How to complain to your energy supplier
It could be a dispute over your bills, or maybe you’ve received poor customer service. If you need to make a complaint to your energy supplier, our guide will help you through the process.
Is there an ombudsman for gas and electricity?
Yes, there is an energy ombudsman. And while they can help resolve complex issues and complaints, it’s always better to speak directly with your supplier first.
If eight weeks have passed after your initial complaint and the issue has not been resolved, or you are unsatisfied with the response you have received, you can escalate the problem to the energy ombudsman. Suppliers should send you a deadlock letter after eight weeks or sooner if it is clear an agreement cannot be reached.
The ombudsman is able to make suppliers correct problems, explain what caused the original issue, apologise and pay compensation. Their rulings are binding.
Complaining directly to the supplier
Firstly, go straight to the supplier directly as opposed to the ombudsman.
Our supplier guide pages can help you find the relevant contact details for your provider.
Before picking up the phone, make sure you’re fully equipped with the relevant information to make the complaint process that much smoother.
Have your customer reference number to hand - this should be on the top of your latest bill - and it might also be worth making a note of your meter reading if you have one.
During the call, take notes of any important details and be sure to ask questions if you don't understand something. Make a record of the time and date of the call and also the name of the person you spoke to.
Write a letter
If you cannot resolve your complaint via a phone call, you should put pen to paper and write the complaint as a letter, too. State within the letter that it is a complaint, and make sure you save a copy for yourself for future reference.
Depending on the nature of your complaint, you could also include copies of bills, tariffs or previous correspondence. And if you have a case reference number, include that too.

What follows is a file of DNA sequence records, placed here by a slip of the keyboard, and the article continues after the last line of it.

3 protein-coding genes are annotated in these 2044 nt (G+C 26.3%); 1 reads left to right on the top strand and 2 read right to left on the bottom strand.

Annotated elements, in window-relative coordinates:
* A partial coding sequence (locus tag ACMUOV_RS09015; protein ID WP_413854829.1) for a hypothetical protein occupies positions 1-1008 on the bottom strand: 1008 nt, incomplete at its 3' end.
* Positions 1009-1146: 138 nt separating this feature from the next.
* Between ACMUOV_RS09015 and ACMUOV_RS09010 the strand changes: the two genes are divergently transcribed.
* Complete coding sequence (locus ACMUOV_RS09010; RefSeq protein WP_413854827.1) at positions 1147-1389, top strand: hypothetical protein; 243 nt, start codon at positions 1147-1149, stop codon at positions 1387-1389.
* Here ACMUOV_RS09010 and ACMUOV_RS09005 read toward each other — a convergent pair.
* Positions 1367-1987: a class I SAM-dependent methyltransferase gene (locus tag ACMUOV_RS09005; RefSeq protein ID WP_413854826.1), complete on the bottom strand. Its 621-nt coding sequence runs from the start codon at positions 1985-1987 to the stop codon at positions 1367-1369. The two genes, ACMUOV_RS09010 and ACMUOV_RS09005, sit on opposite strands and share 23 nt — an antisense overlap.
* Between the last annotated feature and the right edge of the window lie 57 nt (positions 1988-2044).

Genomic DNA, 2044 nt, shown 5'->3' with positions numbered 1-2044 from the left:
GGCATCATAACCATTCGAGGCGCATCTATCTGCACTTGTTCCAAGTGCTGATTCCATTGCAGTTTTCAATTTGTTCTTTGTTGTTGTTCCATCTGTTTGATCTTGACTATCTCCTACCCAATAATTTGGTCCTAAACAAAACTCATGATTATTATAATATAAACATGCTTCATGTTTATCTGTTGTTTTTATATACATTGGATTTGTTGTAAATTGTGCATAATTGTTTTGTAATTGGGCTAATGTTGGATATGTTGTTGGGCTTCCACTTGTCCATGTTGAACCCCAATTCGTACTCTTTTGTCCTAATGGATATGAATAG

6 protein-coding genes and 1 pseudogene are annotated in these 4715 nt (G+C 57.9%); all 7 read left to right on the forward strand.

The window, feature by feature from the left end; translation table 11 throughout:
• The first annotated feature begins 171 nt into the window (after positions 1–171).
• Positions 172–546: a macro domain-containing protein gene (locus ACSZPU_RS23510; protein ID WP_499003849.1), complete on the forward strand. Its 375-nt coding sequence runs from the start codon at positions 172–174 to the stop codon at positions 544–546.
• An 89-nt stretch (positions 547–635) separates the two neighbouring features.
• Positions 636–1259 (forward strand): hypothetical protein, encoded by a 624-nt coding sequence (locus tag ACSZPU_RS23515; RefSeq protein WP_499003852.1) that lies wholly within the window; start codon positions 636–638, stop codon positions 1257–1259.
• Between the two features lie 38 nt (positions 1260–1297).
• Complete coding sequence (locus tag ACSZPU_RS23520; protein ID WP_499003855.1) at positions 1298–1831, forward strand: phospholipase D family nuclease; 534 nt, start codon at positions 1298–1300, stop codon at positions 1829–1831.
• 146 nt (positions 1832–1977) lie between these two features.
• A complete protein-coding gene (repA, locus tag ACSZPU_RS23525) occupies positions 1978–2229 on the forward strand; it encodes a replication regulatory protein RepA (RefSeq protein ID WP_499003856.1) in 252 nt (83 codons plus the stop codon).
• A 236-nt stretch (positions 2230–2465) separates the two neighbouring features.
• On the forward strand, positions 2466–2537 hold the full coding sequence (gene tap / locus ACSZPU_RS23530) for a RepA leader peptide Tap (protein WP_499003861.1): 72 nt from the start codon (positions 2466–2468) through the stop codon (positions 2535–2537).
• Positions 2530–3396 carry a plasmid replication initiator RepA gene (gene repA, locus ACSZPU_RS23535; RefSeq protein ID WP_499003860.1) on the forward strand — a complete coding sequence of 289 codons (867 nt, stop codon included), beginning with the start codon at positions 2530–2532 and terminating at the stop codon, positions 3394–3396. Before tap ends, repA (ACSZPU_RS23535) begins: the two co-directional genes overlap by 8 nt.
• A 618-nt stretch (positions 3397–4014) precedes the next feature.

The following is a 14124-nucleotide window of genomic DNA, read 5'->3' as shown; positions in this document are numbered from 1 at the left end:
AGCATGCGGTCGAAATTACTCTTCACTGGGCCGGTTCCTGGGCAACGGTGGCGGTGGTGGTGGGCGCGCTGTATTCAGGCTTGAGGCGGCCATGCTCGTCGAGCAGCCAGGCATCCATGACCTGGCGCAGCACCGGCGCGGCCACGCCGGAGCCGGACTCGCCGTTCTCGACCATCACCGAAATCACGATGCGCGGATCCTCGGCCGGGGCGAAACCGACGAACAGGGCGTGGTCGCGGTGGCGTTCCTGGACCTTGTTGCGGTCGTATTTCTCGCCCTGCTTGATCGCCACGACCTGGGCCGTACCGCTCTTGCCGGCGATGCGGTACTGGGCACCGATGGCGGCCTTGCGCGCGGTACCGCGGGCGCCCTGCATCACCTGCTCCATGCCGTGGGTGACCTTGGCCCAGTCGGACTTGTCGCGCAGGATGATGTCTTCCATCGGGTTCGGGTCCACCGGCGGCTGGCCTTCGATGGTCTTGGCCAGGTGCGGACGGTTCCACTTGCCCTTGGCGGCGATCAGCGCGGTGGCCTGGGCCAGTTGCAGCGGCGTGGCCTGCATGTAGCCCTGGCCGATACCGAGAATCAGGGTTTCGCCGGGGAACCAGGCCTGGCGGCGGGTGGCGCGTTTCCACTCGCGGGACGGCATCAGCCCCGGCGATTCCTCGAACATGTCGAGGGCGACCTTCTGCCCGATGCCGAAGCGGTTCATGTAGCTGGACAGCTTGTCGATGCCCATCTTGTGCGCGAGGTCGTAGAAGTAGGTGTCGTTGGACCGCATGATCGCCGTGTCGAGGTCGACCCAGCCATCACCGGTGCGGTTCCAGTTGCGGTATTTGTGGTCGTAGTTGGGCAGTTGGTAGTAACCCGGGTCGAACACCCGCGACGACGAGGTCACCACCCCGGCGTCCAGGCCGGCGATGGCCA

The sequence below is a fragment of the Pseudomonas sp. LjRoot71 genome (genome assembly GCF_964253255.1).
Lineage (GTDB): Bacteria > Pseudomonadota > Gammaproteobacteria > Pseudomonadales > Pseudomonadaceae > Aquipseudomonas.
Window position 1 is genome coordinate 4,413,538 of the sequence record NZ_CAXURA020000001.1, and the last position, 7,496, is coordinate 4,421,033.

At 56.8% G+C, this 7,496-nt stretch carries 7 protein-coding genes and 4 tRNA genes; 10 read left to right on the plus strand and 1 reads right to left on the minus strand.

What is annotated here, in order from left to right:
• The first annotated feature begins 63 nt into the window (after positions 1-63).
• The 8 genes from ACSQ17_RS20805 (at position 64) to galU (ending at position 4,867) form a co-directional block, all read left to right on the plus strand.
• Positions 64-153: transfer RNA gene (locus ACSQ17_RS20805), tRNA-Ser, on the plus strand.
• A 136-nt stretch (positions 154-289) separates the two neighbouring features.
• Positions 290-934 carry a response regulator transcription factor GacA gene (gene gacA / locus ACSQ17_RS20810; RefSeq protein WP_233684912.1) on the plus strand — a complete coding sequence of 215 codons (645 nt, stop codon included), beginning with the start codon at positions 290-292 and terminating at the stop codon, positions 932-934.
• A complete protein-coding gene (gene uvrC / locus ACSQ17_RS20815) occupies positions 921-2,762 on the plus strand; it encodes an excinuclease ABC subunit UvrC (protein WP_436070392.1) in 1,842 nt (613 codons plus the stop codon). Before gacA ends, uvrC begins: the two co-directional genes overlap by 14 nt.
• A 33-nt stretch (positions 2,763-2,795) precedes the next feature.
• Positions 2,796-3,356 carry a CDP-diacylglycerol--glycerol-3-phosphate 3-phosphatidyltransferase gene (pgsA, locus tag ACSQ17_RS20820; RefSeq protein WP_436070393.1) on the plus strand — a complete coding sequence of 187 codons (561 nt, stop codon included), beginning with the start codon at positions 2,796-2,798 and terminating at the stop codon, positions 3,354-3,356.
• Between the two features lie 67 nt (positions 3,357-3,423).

Sending your letter of complaint by recorded delivery will allow you to track the letter and prove it was sent, using the receipt.
What if the complaint is still unresolved?
Your complaint should be escalated through the company in accordance to its complaints handling procedure. Details should be on its website.
If the supplier has not resolved your complaint after eight weeks, or if, after your call, letters and follow-up conversations, you are still not satisfied with how your complaint was handled, you should take it to the energy ombudsman.
The ombudsman service is free to use and independent of gas and electricity suppliers, and of the regulator Ofgem.
You can find the ombudsman service online at https://ombudsman-services.org/sectors/energy or you can contact the service by phone on 0330 440 1264.
The Energy Ombudsman for electricity and gas
The energy ombudsman is easy to contact and can help resolve even the trickiest of complaints. You should contact them once eight weeks have elapsed after your initial complaint.
You can use the energy ombudsman website to raise a complaint, starting by searching for your supplier there. You can also call on 0330 440 1624, write to email@example.com or Energy Ombudsman, P.O. Box 966, Warrington WA4 9DF or use their website form to make an enquiry.
The energy ombudsman process is straightforward. Once you have registered your complaint with them, you’ll have 14 days to send any supporting evidence. Suppliers will also have this time to send in information and the problem may be solved at this point.
If not, the ombudsman will take up to six weeks to reach a fair and impartial decision. If you do not agree with the decision, you can take your dispute with the supplier to court.
Once you accept a decision, suppliers then have 28 days to implement it. If they fail to do this, the ombudsman will follow up on your behalf.
However, the ombudsman cannot punish companies, impose fines or tell companies how to operate.
Can the ombudsman get me compensation?
The ombudsman can get you a financial reward. However, the amount varies depending on the size and complexity of the complaint. The usual amount is £50, known as a Time and Trouble Award.
Can anyone else help?
Aside from the ombudsman, you could also contact Citizens Advice.
Citizens Advice has taken over the role previously carried out by the government-funded Consumer Direct call centre.
It offers free, impartial advice and can also be reached on 0345 404 0506.
Can I complain about my business energy supplier?
If you’re unhappy with your current business energy supplier, you can complain in exactly the same way as you about your domestic supplier. Again, you’ll first need to raise the issue with your supplier to give them a chance to resolve it, before escalating your complaint with the ombudsman.
You can find out more with our page on business energy complaints.
Compare and switch providers
If you're unhappy with the service from your provider, it’s worth considering switching your supplier.
Under normal circumstances, this is quick and easy - the switch is fully taken care of by your new supplier.
However, please note that unprecedented market conditions may mean we can't help you switch right now.
To see your current options, compare gas and electricity quotes on our energy channel. If you see no tariffs, leave your email address with us and we'll be in touch when you can switch.